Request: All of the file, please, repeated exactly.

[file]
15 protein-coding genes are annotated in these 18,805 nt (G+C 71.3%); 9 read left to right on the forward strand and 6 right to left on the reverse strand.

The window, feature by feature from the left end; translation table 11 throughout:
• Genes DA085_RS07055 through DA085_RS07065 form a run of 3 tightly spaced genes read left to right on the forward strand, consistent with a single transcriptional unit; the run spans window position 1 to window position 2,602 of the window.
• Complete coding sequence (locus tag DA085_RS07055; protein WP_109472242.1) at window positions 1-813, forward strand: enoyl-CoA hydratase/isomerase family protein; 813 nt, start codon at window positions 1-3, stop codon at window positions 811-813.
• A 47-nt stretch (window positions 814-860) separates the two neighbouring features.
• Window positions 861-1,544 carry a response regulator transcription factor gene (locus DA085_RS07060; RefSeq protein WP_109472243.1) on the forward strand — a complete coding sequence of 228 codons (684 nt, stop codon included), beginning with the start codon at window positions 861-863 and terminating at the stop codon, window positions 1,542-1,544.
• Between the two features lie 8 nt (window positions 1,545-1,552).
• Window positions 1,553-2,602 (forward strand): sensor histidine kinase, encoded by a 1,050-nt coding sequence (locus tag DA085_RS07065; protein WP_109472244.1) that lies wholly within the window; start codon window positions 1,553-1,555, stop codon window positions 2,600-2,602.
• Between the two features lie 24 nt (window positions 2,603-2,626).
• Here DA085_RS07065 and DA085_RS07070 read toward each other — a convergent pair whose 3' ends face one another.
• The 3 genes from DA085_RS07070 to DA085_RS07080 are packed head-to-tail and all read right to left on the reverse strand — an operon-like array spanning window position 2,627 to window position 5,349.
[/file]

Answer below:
15 protein-coding genes are annotated in these 18,805 nt (G+C 71.3%); 9 read left to right on the forward strand and 6 right to left on the reverse strand.

The window, feature by feature from the left end; translation table 11 throughout:
• Genes DA085_RS07055 through DA085_RS07065 form a run of 3 tightly spaced genes read left to right on the forward strand, consistent with a single transcriptional unit; the run spans window position 1 to window position 2,602 of the window.
• Complete coding sequence (locus tag DA085_RS07055; protein WP_109472242.1) at window positions 1-813, forward strand: enoyl-CoA hydratase/isomerase family protein; 813 nt, start codon at window positions 1-3, stop codon at window positions 811-813.
• A 47-nt stretch (window positions 814-860) separates the two neighbouring features.
• Window positions 861-1,544 carry a response regulator transcription factor gene (locus DA085_RS07060; RefSeq protein WP_109472243.1) on the forward strand — a complete coding sequence of 228 codons (684 nt, stop codon included), beginning with the start codon at window positions 861-863 and terminating at the stop codon, window positions 1,542-1,544.
• Between the two features lie 8 nt (window positions 1,545-1,552).
• Window positions 1,553-2,602 (forward strand): sensor histidine kinase, encoded by a 1,050-nt coding sequence (locus tag DA085_RS07065; protein WP_109472244.1) that lies wholly within the window; start codon window positions 1,553-1,555, stop codon window positions 2,600-2,602.
• Between the two features lie 24 nt (window positions 2,603-2,626).
• Here DA085_RS07065 and DA085_RS07070 read toward each other — a convergent pair whose 3' ends face one another.
• The 3 genes from DA085_RS07070 to DA085_RS07080 are packed head-to-tail and all read right to left on the reverse strand — an operon-like array spanning window position 2,627 to window position 5,349.